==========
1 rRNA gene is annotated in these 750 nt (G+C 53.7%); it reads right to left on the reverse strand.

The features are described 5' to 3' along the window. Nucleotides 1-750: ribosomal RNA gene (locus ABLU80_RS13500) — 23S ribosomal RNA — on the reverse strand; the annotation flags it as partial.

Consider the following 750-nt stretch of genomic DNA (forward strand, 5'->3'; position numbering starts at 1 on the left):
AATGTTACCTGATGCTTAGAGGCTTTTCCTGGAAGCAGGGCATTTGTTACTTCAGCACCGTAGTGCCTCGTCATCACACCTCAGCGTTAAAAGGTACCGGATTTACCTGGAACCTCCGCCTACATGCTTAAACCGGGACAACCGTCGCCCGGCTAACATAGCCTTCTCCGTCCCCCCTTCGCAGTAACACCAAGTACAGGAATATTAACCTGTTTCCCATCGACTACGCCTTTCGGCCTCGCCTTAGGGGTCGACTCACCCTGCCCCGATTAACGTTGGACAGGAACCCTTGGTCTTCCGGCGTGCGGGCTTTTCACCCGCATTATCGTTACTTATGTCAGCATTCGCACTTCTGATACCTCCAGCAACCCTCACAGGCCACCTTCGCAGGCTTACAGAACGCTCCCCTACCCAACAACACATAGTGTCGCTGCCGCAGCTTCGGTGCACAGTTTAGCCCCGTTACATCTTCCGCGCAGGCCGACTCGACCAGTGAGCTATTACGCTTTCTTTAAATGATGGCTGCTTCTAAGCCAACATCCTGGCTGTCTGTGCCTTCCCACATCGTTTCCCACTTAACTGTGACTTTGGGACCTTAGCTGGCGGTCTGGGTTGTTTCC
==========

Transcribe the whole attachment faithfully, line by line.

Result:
1 rRNA gene is annotated in these 750 nt (G+C 53.7%); it reads right to left on the reverse strand.

The features are described 5' to 3' along the window. Nucleotides 1-750: ribosomal RNA gene (locus ABLU80_RS13500) — 23S ribosomal RNA — on the reverse strand; the annotation flags it as partial.

Consider the following 750-nt stretch of genomic DNA (forward strand, 5'->3'; position numbering starts at 1 on the left):
AATGTTACCTGATGCTTAGAGGCTTTTCCTGGAAGCAGGGCATTTGTTACTTCAGCACCGTAGTGCCTCGTCATCACACCTCAGCGTTAAAAGGTACCGGATTTACCTGGAACCTCCGCCTACATGCTTAAACCGGGACAACCGTCGCCCGGCTAACATAGCCTTCTCCGTCCCCCCTTCGCAGTAACACCAAGTACAGGAATATTAACCTGTTTCCCATCGACTACGCCTTTCGGCCTCGCCTTAGGGGTCGACTCACCCTGCCCCGATTAACGTTGGACAGGAACCCTTGGTCTTCCGGCGTGCGGGCTTTTCACCCGCATTATCGTTACTTATGTCAGCATTCGCACTTCTGATACCTCCAGCAACCCTCACAGGCCACCTTCGCAGGCTTACAGAACGCTCCCCTACCCAACAACACATAGTGTCGCTGCCGCAGCTTCGGTGCACAGTTTAGCCCCGTTACATCTTCCGCGCAGGCCGACTCGACCAGTGAGCTATTACGCTTTCTTTAAATGATGGCTGCTTCTAAGCCAACATCCTGGCTGTCTGTGCCTTCCCACATCGTTTCCCACTTAACTGTGACTTTGGGACCTTAGCTGGCGGTCTGGGTTGTTTCC